Montreal has seen buyers from China, Syria, Mexico, Russia and the U.S –Sotheby’s Int’l Realty Canada
With prices going ever higher for housing in Canada, at least on federal politician is calling for investigation of foreign speculation on housing.
While prices are rising quickly in just about every urban centre in Canada, housing in and around Vancouver BC, and Toronto Ontario, are especially “overheated”.
One Vancouver real-estate developer, Bob Rennie “the condo-king” says people should just let go of the idea of owning a single family home in the area.
The average house price in these markets is now over a million dollars.
Many in Canada are blaming foreign speculators for driving up prices, and driving Canadians out of the housing market.
A report by Chinese real-estate website Juwai.com, from June 2013 showed Canada was the third most attractive destination for Chinese investors.
Now the Member of Parliament for Burnaby-Douglas (suburb of Vancouver) Kennedy Stewart, says it’s time to find out what the true picture of foreign ownership really is.
He tabled a motion in Parliament late last year asking for the federal government to develop an affordable housing strategy which includes a study of how foreign investor speculation is affecting housing prices.
An online petition has been set up demanding the Premier of the province, and the mayors in the greater Vancouver area take a stand against foreign speculation in housing. The petition has over 23-thousand signatures so far.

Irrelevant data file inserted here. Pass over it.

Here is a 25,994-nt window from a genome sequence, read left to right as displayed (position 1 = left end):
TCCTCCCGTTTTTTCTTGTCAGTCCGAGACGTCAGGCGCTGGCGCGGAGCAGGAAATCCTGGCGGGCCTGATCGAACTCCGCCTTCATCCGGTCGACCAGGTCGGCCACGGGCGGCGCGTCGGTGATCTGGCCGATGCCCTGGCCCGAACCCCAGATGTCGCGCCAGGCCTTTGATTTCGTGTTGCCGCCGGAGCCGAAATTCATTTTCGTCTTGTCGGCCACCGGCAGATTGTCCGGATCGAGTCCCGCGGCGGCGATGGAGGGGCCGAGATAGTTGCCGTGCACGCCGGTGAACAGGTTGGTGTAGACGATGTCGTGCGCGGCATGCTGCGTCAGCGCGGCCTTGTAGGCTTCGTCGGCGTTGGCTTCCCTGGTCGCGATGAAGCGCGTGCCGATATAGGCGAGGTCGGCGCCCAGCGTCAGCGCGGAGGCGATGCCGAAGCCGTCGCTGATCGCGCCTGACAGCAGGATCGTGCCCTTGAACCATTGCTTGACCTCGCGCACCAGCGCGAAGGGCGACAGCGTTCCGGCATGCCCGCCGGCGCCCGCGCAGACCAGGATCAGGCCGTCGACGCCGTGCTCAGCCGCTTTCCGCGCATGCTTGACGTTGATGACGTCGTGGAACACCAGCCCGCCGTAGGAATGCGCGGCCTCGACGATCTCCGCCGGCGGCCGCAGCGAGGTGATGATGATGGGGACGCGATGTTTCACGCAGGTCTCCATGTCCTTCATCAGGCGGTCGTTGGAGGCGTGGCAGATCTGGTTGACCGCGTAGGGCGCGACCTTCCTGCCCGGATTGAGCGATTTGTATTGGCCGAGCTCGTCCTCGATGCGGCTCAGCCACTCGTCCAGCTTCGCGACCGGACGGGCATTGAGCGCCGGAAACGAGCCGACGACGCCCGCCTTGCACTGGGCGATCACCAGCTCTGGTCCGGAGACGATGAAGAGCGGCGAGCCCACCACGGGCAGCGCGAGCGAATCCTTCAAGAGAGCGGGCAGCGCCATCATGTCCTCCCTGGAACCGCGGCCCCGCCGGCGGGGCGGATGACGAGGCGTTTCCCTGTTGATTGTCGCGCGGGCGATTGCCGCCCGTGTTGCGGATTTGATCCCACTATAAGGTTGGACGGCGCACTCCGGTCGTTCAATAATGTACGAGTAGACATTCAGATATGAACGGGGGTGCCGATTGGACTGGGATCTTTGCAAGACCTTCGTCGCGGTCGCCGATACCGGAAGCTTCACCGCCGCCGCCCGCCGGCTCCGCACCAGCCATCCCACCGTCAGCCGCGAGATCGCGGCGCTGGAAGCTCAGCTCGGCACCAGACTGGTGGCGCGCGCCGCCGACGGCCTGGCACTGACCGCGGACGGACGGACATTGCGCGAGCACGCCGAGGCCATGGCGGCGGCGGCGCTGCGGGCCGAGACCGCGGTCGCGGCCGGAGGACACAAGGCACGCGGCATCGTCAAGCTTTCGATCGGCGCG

Unlike several other countries which track foreign investment in housing as does Australia and the US for example. Canada no longer gathers such information. Australia has even cracked down on foreign investment.
In Canada, especially Toronto and Vancouver, foreign ownership of condos is extimated at anywhere from 5 to 50 percent, but no-one really knows.
Some limited attempts at information gathering have been attempted ranging from studying “foreign “ sounding names, to tracking sales of luxury homes. In that study in 2013, luxury home sales were tracked in Montreal Toronto and Vancouver. Sotheby’s Top Tier Trend Report found that foreign sales accounted for 40 50 percent of luxury homes. The average “entry” price for a luxury single family home in Montreal was $3.7 million in 2013.
Local incomes are far below prices and so cannot explain the steep rise in prices, leaving others to blame foreign speculation.
Kennedy Stewart says that if high levels of foreign ownership are indeed driving up real estate prices, there are a variety of tools that can be used to regulate such international speculation. However data on whether it is actually happening must first be collected before the government can take action.
He says the government can change how home sales are recorded, and take action such as additional taxation on non-resident ownership. “But the key is to make sure you have the right information to what’s happening within each municipality,” says Stewart.
With files from CBC